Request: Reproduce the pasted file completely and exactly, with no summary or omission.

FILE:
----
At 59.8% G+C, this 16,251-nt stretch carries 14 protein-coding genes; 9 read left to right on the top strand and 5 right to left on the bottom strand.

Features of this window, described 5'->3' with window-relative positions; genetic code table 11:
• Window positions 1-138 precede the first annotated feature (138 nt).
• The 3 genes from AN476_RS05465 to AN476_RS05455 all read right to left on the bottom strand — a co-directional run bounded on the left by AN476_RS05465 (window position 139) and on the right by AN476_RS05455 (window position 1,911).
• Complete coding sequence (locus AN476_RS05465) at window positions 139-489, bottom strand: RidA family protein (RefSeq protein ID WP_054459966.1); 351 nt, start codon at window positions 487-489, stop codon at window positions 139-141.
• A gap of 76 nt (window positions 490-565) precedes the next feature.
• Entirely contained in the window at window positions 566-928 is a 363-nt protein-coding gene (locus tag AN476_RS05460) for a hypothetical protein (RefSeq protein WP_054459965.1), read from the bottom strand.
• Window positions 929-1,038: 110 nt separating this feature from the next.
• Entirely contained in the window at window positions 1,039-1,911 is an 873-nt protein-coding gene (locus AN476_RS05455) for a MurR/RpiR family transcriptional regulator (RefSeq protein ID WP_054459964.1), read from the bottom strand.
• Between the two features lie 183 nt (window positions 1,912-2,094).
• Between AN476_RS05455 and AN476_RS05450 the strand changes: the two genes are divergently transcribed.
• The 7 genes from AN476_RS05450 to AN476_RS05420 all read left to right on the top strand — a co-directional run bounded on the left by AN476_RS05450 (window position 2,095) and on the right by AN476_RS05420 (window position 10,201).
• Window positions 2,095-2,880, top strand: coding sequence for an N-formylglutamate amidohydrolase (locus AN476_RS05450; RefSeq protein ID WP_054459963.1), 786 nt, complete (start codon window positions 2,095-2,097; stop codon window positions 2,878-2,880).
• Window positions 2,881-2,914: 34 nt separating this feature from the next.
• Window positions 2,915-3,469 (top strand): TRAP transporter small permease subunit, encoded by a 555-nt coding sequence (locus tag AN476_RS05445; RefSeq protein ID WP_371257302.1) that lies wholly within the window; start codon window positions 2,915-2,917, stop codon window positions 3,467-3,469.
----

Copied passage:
At 59.8% G+C, this 16,251-nt stretch carries 14 protein-coding genes; 9 read left to right on the top strand and 5 right to left on the bottom strand.

Features of this window, described 5'->3' with window-relative positions; genetic code table 11:
• Window positions 1-138 precede the first annotated feature (138 nt).
• The 3 genes from AN476_RS05465 to AN476_RS05455 all read right to left on the bottom strand — a co-directional run bounded on the left by AN476_RS05465 (window position 139) and on the right by AN476_RS05455 (window position 1,911).
• Complete coding sequence (locus AN476_RS05465) at window positions 139-489, bottom strand: RidA family protein (RefSeq protein ID WP_054459966.1); 351 nt, start codon at window positions 487-489, stop codon at window positions 139-141.
• A gap of 76 nt (window positions 490-565) precedes the next feature.
• Entirely contained in the window at window positions 566-928 is a 363-nt protein-coding gene (locus tag AN476_RS05460) for a hypothetical protein (RefSeq protein WP_054459965.1), read from the bottom strand.
• Window positions 929-1,038: 110 nt separating this feature from the next.
• Entirely contained in the window at window positions 1,039-1,911 is an 873-nt protein-coding gene (locus AN476_RS05455) for a MurR/RpiR family transcriptional regulator (RefSeq protein ID WP_054459964.1), read from the bottom strand.
• Between the two features lie 183 nt (window positions 1,912-2,094).
• Between AN476_RS05455 and AN476_RS05450 the strand changes: the two genes are divergently transcribed.
• The 7 genes from AN476_RS05450 to AN476_RS05420 all read left to right on the top strand — a co-directional run bounded on the left by AN476_RS05450 (window position 2,095) and on the right by AN476_RS05420 (window position 10,201).
• Window positions 2,095-2,880, top strand: coding sequence for an N-formylglutamate amidohydrolase (locus AN476_RS05450; RefSeq protein ID WP_054459963.1), 786 nt, complete (start codon window positions 2,095-2,097; stop codon window positions 2,878-2,880).
• Window positions 2,881-2,914: 34 nt separating this feature from the next.
• Window positions 2,915-3,469 (top strand): TRAP transporter small permease subunit, encoded by a 555-nt coding sequence (locus tag AN476_RS05445; RefSeq protein ID WP_371257302.1) that lies wholly within the window; start codon window positions 2,915-2,917, stop codon window positions 3,467-3,469.